My friend in California, he films
insurance fraud. We saw a spinal case
fluffing work for forty weeks buffing
that ‘69 Impala in nothing but his skivs.
I’d have cracked his head, but
I was sick. Sick of all this heeding to the future,
its heads-up cinema, civil vice.
I keep a hammer and a glass of water by the bed:
one for me, the other for the bed.
I learned the positioning of my heart
over the middle coil accounts
for the pinging in the middle of the night,
diastolic, systolic. Apathetic beat:
if I swat the outer cable, all goes back to night,
silent, unexplosive. I don’t and I fall into the bed,
that tire-ironed, open-flied canopy,
or goose-down panoply muffling the tick-hop
underneath. Is the whole world
heading towards exploding heads?
In cinema we are taught to love
the numbers burning in their petri dish,
how everything ends before it begins.
And like an upside-down ice-cream cone,
a good exploding head will get all over you.
Trust me, I don’t know. And you don’t
want to trust anyone who does.
Torrid affair of a gun and a head:
someone will get hurt.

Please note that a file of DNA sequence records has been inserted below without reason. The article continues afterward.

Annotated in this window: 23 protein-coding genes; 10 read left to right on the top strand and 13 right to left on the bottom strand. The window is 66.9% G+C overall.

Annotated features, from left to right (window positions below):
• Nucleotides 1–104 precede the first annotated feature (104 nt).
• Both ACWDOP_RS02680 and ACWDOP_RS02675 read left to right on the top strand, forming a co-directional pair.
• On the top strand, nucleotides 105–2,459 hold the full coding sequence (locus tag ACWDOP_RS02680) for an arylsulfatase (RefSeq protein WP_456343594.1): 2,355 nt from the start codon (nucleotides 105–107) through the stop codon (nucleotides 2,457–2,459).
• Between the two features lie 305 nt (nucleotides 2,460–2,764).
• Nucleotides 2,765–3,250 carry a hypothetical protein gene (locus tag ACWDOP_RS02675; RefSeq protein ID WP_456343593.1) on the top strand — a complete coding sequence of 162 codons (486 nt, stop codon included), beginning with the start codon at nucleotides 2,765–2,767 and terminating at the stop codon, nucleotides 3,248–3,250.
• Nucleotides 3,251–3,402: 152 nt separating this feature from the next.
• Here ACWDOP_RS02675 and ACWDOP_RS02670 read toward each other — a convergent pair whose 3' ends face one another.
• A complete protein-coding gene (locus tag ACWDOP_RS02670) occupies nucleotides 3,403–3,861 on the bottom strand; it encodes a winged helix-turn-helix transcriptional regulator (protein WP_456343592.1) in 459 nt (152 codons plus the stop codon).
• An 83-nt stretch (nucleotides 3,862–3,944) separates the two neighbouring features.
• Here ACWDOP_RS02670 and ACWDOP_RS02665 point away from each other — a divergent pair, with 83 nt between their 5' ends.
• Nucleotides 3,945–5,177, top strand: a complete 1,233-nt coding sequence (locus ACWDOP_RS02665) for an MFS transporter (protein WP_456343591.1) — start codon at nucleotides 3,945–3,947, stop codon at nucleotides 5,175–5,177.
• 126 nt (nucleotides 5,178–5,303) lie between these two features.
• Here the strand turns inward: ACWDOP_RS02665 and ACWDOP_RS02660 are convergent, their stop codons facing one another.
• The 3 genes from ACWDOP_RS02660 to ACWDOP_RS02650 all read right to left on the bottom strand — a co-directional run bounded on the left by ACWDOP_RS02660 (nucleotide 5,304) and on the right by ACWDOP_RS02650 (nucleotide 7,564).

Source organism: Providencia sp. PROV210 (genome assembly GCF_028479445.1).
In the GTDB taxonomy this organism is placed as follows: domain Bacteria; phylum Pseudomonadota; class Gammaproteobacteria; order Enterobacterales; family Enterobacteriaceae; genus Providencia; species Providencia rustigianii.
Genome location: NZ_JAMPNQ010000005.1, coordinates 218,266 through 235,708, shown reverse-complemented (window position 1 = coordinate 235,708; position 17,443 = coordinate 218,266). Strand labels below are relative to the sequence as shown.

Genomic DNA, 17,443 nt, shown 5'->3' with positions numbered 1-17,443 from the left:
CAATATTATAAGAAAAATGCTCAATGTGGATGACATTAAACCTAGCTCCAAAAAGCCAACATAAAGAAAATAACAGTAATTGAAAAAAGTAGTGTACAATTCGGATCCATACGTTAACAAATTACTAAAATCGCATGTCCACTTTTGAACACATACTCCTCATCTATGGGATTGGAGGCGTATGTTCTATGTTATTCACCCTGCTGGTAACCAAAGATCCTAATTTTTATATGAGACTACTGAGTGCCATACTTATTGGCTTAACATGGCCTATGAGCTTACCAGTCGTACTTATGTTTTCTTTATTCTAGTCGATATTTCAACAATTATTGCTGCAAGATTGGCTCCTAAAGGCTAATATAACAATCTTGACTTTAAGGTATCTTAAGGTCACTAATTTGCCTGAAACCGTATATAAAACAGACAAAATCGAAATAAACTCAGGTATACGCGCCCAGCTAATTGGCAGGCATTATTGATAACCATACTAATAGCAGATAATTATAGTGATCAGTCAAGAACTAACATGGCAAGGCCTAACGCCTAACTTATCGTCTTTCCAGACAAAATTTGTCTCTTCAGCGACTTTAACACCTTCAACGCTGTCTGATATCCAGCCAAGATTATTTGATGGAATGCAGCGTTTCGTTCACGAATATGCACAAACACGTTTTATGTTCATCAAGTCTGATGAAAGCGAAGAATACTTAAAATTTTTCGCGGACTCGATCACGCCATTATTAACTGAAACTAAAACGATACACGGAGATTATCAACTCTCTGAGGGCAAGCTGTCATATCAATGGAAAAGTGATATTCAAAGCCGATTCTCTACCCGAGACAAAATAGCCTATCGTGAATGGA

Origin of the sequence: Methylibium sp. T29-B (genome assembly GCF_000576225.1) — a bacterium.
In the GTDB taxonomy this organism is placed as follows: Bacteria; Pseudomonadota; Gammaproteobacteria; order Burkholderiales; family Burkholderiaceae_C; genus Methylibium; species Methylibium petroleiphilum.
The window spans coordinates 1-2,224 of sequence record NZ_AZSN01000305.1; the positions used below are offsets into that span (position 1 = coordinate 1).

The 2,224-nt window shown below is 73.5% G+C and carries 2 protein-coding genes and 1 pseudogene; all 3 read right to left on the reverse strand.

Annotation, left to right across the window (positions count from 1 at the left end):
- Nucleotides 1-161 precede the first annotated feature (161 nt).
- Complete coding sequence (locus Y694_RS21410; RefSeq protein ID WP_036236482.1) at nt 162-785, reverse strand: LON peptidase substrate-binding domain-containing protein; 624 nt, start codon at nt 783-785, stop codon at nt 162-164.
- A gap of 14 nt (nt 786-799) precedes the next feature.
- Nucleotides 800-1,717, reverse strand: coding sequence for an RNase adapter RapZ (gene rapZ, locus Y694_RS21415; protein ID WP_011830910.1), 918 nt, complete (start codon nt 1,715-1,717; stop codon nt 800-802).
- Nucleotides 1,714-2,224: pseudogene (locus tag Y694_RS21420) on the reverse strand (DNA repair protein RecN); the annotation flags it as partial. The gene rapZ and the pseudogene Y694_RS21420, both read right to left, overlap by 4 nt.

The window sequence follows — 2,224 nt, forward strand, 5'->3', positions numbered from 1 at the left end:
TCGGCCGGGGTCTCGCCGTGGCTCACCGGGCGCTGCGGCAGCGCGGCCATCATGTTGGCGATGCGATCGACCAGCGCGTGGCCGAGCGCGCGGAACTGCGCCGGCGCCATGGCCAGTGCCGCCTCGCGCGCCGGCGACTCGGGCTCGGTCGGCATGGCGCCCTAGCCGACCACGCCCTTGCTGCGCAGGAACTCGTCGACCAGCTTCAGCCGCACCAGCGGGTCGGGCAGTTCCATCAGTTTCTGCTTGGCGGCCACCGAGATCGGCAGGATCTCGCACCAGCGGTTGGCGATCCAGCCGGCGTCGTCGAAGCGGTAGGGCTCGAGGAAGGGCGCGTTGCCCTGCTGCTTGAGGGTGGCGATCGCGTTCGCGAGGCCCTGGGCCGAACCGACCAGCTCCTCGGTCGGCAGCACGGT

And now, watching scrambling
Jackie O (de Givenchy
sewed her pearls onto her dress
so they wouldn’t hit the coffin),
Herr Death, David Byrne, lovers:
Thy film is hammer.
Thy head is detonate
in earth tones to long fade
on frontal entry. Feel the heft
of yon pulsing trigger finger,
apt action on yon DVD.
Beyond exploding heads, one thing
exists. In unison: One thing exists—
a cardinal marbling of the air
around the void, the terrible wear
of the over-exposed, two arms like flirting fish,
and that sense that you will never
catch your breath, or that head’s,
as it flies, hurried, from its captor.
Chad Davidson's poems have appeared or are forthcoming in DoubleTake, Notre Dame Review, The Paris Review, Pequod, Seneca Review, and others. His first collection of poems, Consolation Miracle, will be published in fall 2003 with Southern Illinois University Press.
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